Today, I had the distinct honor and pleasure of having breakfast with Bill Miller of Stanford University – someone I admire very much.  I use a number of his quotes and research in my presentations on entrepreneurship.  I’ve met Bill at a number of functions on both sides of the Pacific, but this was the first where I was able to sit down and have breakfast with him, Robert Eberhart and Michael Gucwa.

We spoke on a number of subjects but the topic of “women entrepreneur” was the most interesting.  Specifically, how Japanese men (generally) in their 20’s do not have the interest, motivation or passion to be entrepreneurial due to the very rigid, scheduled, and structured social/professional expectations they are burdened with. Conversely, how Japanese women do not want to abide by or face traditional social expectations, find the freedom to try new things including going abroad, learning a new language and/or starting a venture.  This led me to two interesting words that I could not explain very well during breakfast which I will attempt here.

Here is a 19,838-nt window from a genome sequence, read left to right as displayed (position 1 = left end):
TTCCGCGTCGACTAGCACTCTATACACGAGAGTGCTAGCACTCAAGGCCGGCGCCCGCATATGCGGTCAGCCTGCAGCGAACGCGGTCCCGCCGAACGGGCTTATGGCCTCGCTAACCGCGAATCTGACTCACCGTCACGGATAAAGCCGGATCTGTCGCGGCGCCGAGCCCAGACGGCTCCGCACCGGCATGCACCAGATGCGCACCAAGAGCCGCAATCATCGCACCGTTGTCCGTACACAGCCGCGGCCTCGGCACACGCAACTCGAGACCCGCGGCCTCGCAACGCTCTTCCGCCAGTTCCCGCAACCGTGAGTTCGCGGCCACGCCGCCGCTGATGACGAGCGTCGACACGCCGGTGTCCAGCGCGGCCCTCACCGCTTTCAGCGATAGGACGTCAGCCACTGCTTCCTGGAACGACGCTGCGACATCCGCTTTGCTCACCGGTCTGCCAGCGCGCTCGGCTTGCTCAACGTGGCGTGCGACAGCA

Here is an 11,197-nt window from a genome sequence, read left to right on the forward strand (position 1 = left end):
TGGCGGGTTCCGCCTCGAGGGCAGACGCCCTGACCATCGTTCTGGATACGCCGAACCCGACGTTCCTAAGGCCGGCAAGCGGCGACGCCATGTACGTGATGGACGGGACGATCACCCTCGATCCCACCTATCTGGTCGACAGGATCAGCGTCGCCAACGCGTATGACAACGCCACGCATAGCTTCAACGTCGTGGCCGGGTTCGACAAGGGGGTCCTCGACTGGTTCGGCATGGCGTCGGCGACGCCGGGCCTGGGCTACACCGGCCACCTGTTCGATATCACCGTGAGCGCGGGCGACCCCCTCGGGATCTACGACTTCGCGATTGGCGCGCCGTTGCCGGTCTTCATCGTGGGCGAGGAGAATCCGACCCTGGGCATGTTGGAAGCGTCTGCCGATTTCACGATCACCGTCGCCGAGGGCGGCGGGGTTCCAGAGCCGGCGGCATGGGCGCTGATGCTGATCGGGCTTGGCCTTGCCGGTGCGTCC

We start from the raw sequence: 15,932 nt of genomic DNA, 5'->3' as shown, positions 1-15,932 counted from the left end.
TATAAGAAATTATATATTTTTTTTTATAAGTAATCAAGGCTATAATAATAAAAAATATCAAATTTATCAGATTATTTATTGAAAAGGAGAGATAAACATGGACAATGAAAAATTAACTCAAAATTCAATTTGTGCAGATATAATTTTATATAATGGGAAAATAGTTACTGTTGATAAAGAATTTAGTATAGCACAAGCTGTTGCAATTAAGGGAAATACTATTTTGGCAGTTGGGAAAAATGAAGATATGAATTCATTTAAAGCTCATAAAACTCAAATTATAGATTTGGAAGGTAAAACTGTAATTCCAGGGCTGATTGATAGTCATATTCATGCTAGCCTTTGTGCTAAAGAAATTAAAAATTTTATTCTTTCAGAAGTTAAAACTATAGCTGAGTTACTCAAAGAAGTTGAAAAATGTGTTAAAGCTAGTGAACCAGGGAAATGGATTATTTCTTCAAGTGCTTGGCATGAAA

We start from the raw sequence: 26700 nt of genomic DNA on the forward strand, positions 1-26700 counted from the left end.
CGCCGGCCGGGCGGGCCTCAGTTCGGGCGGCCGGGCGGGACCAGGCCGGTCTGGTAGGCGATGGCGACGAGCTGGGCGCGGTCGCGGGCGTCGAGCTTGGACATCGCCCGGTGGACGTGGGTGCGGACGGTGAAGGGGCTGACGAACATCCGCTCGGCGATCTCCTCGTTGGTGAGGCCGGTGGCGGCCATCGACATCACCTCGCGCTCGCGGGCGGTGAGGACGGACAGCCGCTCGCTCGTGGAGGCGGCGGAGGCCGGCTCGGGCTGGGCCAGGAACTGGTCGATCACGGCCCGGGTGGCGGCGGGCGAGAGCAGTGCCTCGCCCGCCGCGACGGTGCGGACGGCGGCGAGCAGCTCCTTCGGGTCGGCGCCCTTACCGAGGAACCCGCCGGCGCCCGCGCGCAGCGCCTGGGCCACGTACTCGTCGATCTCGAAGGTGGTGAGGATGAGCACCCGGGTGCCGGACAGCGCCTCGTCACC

The first word, soshoku danshi which literally translates to “herbivorous men” describes men who are generally not competitive, enjoys shopping with their mom’s, are fashion conscious and are not interested in women or dating.  The opposite, nikushokukei (carnivore) is sometimes used to describe women in the same age group – typically for those looking to start a family or the start-up entrepreneur.  There are many reasons why this phenomenon is occurring, but one thing is for sure – for the last 20 years, the generation currently in their 20’s and 30’s have never experienced what it’s like to live in good economic times.  Perhaps the women are just taking it into their own hands to change that. Here is a good article that explains this in more detail.

Update: In the March 5th edition of Spa!, they polled 300 men in their 30’s and found that only 35.4% had  one or more close friends.  The article explains that many of the interviewees were introverted and didn’t have many friends until college.  Unfortunately, after graduating, many of these people had to work very hard, getting transfered and losing touch with friends.  This seems to then cause a negative spiral where men are afraid to ask their friends for help or advice as they are more worried about “losing face”.

“Successful entrepreneurs are motivated more by desire to “change the world” than merely by desire to make a lot of money” -Prof. William F. Miller